To celebrate the continuing existence of the historically significant 200-year old canals which thread the large plateau of land forming the UK West Midlands, this Amateur Radio Station accompanied the 100 or so narrow boats which rallied together at the Pelsall Canal Festival in June 2013.
Pelsall Junction where the Wyrley and Essington Canal meets the Cannock Extension Canal (Photo: June 2011 Festival)
Pelsall is a spacious rural village in the Metropolitan Borough of Walsall near to the city of Wolverhampton in the north West Midlands . The canal, with its affectionate nickname of "Curley Wyrley", was constructed as a narrow, lock-free, contour-following navigation with the original purpose of transporting coal which was simply mined for being only a few feet below the land surface hereabouts. These days, like so many other canals in the UK, its significant summer-time traffic is recreational for being an integral part of the 120 canal-miles which form the intriguing BCN.
Recreational boating, in traditional or else authentically replicated narrow boats, is an activity which is virtually unique to the UK with its multiply connected network of canals. Designed originally to convey cargoes of raw materials pulled along by a horse walking on an adjacent towpath, such boats are all narrow width (approx. 7ft or 2M). This allows them to pass beneath bridges which were purposely constructed to be minimum, simple structures. Likewise they could change levels up or down flights of narrow-chamber locks with a minimum of water loss. Although many of the bridges have now been widened or replaced, almost all flights of locks remain faithful to their original design.
In recent decades, the power of the steam and then the diesel engine has prevailed and some working boats (the "motor") will be seen towing a similar sized unpowered vessel (with various names such as "butty" or "joey"). In either case, a small rear boatsman's cabin houses the skipper and his entire family. Authentic boats would be decorated in bright colours and would uphold traditions such as having a set of brass utensils which the boater is proud to keep clean with daily polishing. These may be augmented with lace cloths and lace-edged plates for decoration and the often-replicated roses-and-castles folk artwork. As an example, please see the traditional Buckby Can used for fresh water, at the base of this page.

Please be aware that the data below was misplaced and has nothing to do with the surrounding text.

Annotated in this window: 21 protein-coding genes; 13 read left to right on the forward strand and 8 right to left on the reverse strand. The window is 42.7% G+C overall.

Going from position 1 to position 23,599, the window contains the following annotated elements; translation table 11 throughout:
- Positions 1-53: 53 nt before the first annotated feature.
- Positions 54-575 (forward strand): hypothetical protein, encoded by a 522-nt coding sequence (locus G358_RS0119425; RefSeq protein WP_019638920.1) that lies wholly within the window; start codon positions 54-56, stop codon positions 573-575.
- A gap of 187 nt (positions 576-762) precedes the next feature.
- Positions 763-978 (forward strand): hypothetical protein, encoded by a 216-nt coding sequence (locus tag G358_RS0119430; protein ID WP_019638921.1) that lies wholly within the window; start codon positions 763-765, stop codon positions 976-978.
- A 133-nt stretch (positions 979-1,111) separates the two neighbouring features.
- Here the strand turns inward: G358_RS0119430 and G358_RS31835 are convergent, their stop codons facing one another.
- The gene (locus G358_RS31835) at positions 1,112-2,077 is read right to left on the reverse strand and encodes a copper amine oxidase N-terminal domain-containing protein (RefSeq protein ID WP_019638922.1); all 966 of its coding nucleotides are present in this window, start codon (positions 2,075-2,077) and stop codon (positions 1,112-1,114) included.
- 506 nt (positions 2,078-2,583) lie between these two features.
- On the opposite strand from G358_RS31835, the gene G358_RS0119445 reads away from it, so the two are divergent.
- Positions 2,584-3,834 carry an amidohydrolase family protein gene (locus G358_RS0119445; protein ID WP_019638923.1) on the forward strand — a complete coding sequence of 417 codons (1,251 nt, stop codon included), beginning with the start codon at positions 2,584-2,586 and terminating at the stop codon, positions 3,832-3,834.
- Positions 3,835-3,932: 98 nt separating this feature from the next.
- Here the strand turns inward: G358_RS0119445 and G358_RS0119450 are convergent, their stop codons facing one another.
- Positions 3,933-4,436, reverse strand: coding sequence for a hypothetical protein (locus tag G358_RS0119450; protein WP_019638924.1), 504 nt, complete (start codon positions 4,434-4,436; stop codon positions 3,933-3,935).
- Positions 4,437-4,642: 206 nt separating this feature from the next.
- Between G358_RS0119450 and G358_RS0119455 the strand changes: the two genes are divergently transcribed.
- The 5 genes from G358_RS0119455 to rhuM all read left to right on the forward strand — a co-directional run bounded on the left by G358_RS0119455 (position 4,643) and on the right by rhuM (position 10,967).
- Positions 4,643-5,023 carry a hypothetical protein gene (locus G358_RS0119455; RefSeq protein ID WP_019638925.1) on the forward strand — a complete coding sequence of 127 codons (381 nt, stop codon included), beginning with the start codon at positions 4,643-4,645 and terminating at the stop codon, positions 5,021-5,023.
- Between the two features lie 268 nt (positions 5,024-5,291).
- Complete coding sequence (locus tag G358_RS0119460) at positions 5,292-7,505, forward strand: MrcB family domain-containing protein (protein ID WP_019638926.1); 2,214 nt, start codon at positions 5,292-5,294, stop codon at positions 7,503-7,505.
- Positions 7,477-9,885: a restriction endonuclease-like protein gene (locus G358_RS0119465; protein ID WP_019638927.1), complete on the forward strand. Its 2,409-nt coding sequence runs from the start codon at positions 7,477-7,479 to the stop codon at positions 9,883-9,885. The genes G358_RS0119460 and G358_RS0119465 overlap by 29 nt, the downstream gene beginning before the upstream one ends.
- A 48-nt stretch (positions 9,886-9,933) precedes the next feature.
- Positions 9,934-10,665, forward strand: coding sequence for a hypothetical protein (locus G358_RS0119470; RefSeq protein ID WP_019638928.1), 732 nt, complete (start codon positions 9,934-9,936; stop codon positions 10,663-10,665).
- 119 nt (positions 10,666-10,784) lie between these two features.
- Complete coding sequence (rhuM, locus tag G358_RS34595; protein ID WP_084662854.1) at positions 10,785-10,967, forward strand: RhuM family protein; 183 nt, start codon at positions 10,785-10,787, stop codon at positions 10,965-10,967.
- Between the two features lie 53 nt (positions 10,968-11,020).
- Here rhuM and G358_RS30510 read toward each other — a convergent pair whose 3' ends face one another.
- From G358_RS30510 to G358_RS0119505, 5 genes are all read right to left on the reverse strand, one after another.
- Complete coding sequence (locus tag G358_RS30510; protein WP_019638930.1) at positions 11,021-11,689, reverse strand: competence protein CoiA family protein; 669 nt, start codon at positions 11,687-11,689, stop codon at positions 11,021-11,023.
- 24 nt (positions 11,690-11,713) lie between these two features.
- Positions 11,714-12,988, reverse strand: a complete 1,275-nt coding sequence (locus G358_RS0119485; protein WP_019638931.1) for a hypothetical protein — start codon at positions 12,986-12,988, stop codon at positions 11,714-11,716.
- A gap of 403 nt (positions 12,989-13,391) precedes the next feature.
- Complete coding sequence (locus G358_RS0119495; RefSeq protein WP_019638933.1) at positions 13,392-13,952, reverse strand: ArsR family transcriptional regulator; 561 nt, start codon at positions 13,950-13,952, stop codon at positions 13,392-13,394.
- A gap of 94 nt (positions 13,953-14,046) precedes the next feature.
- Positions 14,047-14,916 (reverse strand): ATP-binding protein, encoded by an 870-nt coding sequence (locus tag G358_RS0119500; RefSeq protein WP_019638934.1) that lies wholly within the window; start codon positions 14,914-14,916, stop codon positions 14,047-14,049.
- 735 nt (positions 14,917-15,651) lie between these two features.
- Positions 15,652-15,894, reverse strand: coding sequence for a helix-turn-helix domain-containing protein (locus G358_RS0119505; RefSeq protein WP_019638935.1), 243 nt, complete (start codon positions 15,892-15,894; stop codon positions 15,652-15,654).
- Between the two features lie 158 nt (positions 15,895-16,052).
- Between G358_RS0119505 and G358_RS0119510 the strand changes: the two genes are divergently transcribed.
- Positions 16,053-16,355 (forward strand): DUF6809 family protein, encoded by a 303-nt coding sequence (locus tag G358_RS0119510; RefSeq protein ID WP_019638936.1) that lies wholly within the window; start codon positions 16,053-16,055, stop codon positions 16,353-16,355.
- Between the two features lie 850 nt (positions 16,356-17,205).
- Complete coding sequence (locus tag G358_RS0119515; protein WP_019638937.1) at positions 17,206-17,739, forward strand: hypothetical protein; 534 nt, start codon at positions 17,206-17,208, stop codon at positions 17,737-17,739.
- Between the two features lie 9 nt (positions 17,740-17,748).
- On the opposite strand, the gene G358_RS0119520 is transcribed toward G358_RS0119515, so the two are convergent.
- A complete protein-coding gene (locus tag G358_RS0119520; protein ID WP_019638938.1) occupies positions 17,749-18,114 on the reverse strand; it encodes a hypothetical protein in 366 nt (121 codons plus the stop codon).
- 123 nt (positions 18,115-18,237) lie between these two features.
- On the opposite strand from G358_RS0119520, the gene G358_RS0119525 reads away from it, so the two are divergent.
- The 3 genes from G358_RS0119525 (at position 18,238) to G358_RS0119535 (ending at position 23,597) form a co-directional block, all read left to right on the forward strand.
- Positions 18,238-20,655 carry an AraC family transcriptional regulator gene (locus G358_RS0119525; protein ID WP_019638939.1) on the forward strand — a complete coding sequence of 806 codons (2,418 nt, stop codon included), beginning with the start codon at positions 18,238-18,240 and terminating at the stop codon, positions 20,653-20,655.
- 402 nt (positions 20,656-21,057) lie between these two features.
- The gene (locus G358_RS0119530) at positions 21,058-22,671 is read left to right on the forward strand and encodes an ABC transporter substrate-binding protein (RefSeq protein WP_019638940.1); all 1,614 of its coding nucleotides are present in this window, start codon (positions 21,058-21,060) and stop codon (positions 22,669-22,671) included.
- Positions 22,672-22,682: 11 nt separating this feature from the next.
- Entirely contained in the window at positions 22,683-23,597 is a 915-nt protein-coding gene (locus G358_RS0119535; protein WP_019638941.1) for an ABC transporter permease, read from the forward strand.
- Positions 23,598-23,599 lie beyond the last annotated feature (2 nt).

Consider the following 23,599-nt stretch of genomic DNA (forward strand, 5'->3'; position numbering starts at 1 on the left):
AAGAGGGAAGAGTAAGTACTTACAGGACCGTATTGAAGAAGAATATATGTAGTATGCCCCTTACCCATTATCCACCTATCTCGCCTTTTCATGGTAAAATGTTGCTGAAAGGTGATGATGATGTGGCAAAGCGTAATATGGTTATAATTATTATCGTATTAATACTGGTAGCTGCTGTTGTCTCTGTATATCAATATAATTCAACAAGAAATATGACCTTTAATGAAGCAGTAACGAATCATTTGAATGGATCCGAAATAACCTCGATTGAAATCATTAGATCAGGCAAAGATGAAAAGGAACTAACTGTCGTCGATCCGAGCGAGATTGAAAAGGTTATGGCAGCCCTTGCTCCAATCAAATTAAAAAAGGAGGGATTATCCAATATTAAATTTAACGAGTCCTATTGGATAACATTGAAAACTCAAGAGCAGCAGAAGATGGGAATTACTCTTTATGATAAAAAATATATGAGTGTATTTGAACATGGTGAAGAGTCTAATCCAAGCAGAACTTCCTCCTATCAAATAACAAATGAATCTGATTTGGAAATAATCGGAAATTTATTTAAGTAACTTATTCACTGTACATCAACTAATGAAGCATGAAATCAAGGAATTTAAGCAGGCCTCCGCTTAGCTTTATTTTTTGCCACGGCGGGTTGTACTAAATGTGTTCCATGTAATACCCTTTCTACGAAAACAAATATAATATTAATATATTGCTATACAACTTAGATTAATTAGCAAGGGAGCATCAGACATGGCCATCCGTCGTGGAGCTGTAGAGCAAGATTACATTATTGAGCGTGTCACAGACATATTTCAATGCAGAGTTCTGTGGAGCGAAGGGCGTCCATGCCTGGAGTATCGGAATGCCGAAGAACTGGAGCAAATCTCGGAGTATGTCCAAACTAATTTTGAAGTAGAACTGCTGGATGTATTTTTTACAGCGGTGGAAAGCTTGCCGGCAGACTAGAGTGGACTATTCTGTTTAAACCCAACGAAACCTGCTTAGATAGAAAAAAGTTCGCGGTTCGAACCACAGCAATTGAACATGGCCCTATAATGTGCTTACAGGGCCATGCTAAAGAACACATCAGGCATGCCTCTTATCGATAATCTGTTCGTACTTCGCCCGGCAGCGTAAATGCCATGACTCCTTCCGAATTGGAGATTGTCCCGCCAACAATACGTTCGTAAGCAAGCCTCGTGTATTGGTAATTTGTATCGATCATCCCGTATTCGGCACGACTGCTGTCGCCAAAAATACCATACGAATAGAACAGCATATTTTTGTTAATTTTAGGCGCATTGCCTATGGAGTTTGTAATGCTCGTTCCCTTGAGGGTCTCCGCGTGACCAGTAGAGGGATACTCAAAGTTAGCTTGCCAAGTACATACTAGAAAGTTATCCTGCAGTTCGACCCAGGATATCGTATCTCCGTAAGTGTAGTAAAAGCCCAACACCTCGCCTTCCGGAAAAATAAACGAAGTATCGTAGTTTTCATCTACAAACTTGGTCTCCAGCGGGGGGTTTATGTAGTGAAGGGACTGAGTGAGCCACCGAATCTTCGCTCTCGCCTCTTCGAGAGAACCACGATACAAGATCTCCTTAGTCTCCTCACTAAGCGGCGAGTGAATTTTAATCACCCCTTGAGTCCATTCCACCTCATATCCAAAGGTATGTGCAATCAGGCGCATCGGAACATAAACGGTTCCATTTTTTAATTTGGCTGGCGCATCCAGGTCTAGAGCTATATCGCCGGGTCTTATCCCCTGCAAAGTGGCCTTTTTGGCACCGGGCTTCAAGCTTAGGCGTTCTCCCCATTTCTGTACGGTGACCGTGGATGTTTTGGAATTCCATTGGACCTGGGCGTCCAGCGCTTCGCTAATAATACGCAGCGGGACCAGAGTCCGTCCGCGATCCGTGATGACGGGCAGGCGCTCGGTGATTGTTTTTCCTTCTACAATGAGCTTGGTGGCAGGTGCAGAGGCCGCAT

Pair of working-boats, Atlas and Malus, being locked-up.
In contrast, the modern recreational narrow-boat can boast a fit-out as good as any camper-van and rallies, such as this Pelsall Festival, afford an excellent opportunity for boaters to get together and compare notes on the latest "mod cons". Boats with a Radio Ham on board can combine the two interests perhaps through the recently-formed BiWota. This is the British Inland Waterways On The Air movement which is attempting to co-ordinate ham-boaters who wish to "activate" a particular canal, river or significant water-side premises. While the modern "shack-in-a-box" transceiver allows for imaginative ways to turn a little onboard space into the radio "shack", aerials, especially for HF operation, continue to pose problems to test the ham-ingenuity. When travelling, a narrowboat will often pass through bridges and tunnels with barely a few inches clearance so all such external protrusions, like the cabin-stove chimneys of old, must be laid horizontally. There are many designs of compact mobile whip which still do not match this exacting constraint !
G8CQH/M currently uses his 20ft/6M tilt-over mast to support a multi-band trapped inv-V.
For the Festival, the Amateur Radio Station, GB2BCN, was installed in a caravan with awning, situated on the edge of a copse of tall trees near the south end of the Pelsall Junction bridge. This ensured that the station could be visited by many of the attendees, while its aerials were installed well above their heads for safety and optimum performance.
nb Valencia locking-up the famous Tardebigge flight on the Worcester & Birmingham Canal by the QTH of G0EHQ
To link to this page, please use: www.qrz.com/db/gb2bcn .
6357178 Last modified: 2015-07-16 00:31:51, 13000 bytes
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